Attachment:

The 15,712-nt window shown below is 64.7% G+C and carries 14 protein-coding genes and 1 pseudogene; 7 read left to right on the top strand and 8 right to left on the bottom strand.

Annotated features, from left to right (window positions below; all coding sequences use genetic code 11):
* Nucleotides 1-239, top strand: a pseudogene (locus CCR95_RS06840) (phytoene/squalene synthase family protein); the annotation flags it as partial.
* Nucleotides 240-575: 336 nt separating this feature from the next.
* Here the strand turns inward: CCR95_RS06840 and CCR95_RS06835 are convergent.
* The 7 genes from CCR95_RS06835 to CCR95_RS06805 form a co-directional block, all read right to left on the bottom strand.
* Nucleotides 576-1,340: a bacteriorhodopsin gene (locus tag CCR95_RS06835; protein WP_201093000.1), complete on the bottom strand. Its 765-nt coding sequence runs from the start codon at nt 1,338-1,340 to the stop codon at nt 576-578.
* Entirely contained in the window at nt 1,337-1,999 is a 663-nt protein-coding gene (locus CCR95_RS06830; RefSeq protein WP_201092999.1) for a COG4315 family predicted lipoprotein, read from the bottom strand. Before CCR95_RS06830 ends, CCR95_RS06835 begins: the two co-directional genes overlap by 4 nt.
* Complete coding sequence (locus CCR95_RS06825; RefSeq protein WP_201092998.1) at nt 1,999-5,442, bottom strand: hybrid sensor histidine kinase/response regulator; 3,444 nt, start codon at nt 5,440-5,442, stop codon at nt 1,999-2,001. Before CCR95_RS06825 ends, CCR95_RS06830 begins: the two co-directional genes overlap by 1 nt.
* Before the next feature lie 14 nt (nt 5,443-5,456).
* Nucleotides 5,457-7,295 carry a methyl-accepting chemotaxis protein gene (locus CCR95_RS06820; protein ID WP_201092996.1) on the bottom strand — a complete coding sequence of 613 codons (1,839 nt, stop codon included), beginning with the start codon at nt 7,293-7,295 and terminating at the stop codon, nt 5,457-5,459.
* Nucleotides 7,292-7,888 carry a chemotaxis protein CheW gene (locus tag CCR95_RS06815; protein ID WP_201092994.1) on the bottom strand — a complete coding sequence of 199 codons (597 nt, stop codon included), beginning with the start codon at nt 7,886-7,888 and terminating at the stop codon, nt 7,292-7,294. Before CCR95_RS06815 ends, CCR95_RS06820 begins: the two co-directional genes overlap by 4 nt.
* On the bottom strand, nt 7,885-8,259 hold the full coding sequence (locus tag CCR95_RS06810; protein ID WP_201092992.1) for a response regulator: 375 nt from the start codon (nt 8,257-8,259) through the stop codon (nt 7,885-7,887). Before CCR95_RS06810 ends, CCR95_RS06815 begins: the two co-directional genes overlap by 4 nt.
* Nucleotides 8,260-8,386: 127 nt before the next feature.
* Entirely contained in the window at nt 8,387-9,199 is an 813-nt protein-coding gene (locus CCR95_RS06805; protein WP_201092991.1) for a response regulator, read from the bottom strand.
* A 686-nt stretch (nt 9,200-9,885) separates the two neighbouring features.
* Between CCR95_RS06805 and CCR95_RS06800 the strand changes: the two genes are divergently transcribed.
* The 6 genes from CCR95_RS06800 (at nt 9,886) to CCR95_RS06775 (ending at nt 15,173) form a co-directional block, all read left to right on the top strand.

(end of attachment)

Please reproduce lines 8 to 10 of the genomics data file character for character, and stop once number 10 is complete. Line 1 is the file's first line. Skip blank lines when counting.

* Entirely contained in the window at nt 1,337-1,999 is a 663-nt protein-coding gene (locus CCR95_RS06830; RefSeq protein WP_201092999.1) for a COG4315 family predicted lipoprotein, read from the bottom strand. Before CCR95_RS06830 ends, CCR95_RS06835 begins: the two co-directional genes overlap by 4 nt.
* Complete coding sequence (locus CCR95_RS06825; RefSeq protein WP_201092998.1) at nt 1,999-5,442, bottom strand: hybrid sensor histidine kinase/response regulator; 3,444 nt, start codon at nt 5,440-5,442, stop codon at nt 1,999-2,001. Before CCR95_RS06825 ends, CCR95_RS06830 begins: the two co-directional genes overlap by 1 nt.
* Before the next feature lie 14 nt (nt 5,443-5,456).